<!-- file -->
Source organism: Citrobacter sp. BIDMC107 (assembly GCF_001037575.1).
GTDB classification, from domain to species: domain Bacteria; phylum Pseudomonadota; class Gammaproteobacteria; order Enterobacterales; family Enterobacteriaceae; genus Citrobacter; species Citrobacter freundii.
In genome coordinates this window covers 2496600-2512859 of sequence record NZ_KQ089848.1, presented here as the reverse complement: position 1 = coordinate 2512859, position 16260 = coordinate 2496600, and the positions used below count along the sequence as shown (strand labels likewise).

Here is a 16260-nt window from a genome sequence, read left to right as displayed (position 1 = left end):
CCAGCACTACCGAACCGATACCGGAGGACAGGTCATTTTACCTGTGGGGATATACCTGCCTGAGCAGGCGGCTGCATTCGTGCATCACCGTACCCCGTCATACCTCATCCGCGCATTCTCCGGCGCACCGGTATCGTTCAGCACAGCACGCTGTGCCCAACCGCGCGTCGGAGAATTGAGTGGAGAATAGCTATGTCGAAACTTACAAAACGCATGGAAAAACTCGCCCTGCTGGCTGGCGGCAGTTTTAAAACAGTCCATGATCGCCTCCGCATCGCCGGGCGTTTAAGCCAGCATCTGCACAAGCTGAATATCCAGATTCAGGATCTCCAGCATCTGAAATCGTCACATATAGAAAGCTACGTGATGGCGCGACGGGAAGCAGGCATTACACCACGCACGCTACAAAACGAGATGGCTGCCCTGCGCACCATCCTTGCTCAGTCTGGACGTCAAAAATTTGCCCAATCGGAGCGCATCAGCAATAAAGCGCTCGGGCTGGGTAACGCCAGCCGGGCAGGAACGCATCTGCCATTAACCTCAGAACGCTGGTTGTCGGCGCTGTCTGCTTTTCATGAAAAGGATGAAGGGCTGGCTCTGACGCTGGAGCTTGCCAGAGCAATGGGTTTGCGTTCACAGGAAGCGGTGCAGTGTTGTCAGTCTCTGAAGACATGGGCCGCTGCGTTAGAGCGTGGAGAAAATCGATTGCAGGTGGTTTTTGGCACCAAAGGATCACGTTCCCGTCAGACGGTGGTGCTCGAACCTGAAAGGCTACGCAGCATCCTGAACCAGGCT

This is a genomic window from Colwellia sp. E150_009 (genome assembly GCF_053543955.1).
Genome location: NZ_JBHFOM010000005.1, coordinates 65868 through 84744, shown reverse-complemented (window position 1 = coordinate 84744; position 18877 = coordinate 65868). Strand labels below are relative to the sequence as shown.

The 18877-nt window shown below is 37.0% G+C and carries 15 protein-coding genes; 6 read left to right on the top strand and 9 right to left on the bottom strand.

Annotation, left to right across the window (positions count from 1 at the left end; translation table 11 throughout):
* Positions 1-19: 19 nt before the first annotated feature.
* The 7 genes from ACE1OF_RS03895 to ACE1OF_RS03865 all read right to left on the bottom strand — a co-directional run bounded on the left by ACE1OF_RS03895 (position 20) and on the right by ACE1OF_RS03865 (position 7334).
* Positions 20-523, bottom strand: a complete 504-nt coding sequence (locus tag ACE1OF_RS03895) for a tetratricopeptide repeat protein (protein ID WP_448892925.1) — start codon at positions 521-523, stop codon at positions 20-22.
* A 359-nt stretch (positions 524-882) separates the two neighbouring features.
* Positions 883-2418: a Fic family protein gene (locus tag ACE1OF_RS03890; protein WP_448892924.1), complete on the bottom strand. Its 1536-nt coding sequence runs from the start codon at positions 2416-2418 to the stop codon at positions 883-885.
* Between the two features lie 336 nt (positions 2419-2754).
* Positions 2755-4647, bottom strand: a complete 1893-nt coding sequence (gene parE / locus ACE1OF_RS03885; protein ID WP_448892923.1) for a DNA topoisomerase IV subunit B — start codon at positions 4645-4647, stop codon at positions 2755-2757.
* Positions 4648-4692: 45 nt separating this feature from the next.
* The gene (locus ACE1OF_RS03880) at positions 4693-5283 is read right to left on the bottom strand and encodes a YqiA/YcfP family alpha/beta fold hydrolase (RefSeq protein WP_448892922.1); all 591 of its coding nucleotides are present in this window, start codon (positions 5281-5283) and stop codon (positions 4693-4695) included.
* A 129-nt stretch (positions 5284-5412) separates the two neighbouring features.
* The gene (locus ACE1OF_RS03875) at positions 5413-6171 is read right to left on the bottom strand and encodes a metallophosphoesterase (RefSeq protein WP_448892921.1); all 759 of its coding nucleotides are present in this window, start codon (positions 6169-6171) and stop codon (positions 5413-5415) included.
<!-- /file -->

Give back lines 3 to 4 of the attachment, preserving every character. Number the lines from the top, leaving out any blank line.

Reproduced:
In genome coordinates this window covers 2496600-2512859 of sequence record NZ_KQ089848.1, presented here as the reverse complement: position 1 = coordinate 2512859, position 16260 = coordinate 2496600, and the positions used below count along the sequence as shown (strand labels likewise).

Here is a 16260-nt window from a genome sequence, read left to right as displayed (position 1 = left end):